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Ford taps HTML5 to customize mobile Web car research

Ford recently rolled out a feature to its mobile Web site that makes the car research process more interactive, pointing to the growing opportunities that HTML5 gives marketers in creating richer mobile experiences.

The automaker rolled out the Ford Transit Combinator in July as part of a marketing push for the company?s new 2015 Ford Transit. Ford worked with agency Team Detroit on this initiative.

?The strategy to build the Transit Combinator for mobile was driven to further extend our Transit product awareness to the mobile audience beyond a simple model reveal,? said Brian McClary, digital marketing manager at Ford, Detroit.

?The enhanced interactivity on mobile makes this product reveal unique where consumers can interact and learn about the various specs and combinations that are going to be offered in the 2015 Transit,? he said.

Drive on mobile
The new Ford mobile Web feature lets consumers configure their own car by customizing the body, wheelbase and height of their car.

Previously the feature was exclusively available on Ford?s Web site, and the goal of extending to mobile was to give consumers an opportunity to get a hands-on experience before seeing the car for themselves in showrooms.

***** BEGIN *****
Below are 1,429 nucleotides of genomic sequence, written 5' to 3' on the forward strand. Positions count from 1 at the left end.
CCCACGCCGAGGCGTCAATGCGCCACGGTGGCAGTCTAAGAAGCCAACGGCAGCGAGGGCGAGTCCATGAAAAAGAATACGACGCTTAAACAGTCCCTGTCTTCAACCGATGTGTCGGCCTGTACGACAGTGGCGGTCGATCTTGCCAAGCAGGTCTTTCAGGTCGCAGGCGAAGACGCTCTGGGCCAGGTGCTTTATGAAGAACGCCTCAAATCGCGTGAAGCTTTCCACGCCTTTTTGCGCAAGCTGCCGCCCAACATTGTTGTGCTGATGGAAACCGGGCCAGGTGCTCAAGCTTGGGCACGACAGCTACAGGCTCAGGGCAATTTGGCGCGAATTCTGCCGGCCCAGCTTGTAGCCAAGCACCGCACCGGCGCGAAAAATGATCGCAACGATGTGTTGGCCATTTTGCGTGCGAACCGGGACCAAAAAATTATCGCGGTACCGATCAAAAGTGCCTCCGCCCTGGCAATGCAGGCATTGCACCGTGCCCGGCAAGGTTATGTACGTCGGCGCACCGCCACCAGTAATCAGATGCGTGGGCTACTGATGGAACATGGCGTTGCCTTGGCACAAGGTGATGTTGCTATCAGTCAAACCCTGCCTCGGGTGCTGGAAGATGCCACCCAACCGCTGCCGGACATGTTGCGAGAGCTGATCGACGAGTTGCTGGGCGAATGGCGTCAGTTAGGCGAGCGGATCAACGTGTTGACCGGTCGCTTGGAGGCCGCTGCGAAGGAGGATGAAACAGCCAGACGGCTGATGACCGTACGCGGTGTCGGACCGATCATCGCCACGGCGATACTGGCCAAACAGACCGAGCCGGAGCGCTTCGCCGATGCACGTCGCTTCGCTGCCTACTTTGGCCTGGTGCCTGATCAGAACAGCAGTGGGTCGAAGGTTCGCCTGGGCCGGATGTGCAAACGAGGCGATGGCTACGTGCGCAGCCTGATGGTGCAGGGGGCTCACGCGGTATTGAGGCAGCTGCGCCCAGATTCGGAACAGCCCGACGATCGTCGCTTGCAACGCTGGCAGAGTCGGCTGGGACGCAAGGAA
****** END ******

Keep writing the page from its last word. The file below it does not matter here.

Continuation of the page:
Consumers can access the feature by typing into their mobile device.

First consumers can select from four different types of transit vehicles: transit vans, transit wagons, transit chassis cabs and transit cutaways. Then consumers pick a wheelbase and a height, which triggers a landing page that showcases a customized Ford vehicle.

From there consumers can learn more and share their personalized car via Facebook, Twitter and email. Users can also sign up to receive email alerts from Ford with product updates and offers.

There is also an option that prompts consumers to shake their mobile device to randomize the car that Ford selects.

The feature uses HTML5 to view and interact with the multituple configurations of the car. According to the company, the decision to use HTML5 let Ford integrate the feature directly within Ford?s mobile site while also leveraging motion-detected technology such as the ability to shake a mobile device.

In the fast lane
Ford has used several different mobile channels in the past to help drive foot traffic to car dealerships.

Most recently, the company rolled out a nationwide effort to make print brochures more interactive via digital watermarks (see story).

Additionally, Ford took a multichannel approach to promote the brand?s Ford Racing program through augmented reality, SMS, mobile Web and email (see story).

In this case, Ford?s Transit Combinator is an example of how the automaker is increasingly pouring more investments into mobile Web to reach a wider group of users than an application would.

?The new features showcased in the Transit Combinator fit with our overall Ford mobile strategy as we always look to see how we can build relevant product experiences into our existing platforms, rather than create newer destinations that may run the risk of fragmenting our mobile ecosystem,? Mr. McClary said.

Final Take
Lauren Johnson is associate reporter on Mobile Marketer, New York